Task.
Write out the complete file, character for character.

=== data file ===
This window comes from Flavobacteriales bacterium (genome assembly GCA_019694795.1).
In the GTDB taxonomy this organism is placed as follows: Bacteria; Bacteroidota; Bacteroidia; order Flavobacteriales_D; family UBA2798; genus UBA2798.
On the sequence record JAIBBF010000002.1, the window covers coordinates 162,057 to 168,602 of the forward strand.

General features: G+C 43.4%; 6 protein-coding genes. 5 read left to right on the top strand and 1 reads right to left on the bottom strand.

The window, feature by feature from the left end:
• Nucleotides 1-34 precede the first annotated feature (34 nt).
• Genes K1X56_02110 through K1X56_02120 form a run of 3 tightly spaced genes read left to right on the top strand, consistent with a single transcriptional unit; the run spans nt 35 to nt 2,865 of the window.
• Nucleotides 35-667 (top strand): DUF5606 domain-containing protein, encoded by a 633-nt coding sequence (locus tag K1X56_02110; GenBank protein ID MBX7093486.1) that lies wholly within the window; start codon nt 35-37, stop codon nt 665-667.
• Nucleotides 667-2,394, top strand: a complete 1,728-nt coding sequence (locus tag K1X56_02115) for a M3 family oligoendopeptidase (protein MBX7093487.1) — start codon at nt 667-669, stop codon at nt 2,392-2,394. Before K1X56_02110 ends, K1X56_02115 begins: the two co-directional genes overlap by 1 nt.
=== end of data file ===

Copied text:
This window comes from Flavobacteriales bacterium (genome assembly GCA_019694795.1).
In the GTDB taxonomy this organism is placed as follows: Bacteria; Bacteroidota; Bacteroidia; order Flavobacteriales_D; family UBA2798; genus UBA2798.
On the sequence record JAIBBF010000002.1, the window covers coordinates 162,057 to 168,602 of the forward strand.

General features: G+C 43.4%; 6 protein-coding genes. 5 read left to right on the top strand and 1 reads right to left on the bottom strand.

The window, feature by feature from the left end:
• Nucleotides 1-34 precede the first annotated feature (34 nt).
• Genes K1X56_02110 through K1X56_02120 form a run of 3 tightly spaced genes read left to right on the top strand, consistent with a single transcriptional unit; the run spans nt 35 to nt 2,865 of the window.
• Nucleotides 35-667 (top strand): DUF5606 domain-containing protein, encoded by a 633-nt coding sequence (locus tag K1X56_02110; GenBank protein ID MBX7093486.1) that lies wholly within the window; start codon nt 35-37, stop codon nt 665-667.
• Nucleotides 667-2,394, top strand: a complete 1,728-nt coding sequence (locus tag K1X56_02115) for a M3 family oligoendopeptidase (protein MBX7093487.1) — start codon at nt 667-669, stop codon at nt 2,392-2,394. Before K1X56_02110 ends, K1X56_02115 begins: the two co-directional genes overlap by 1 nt.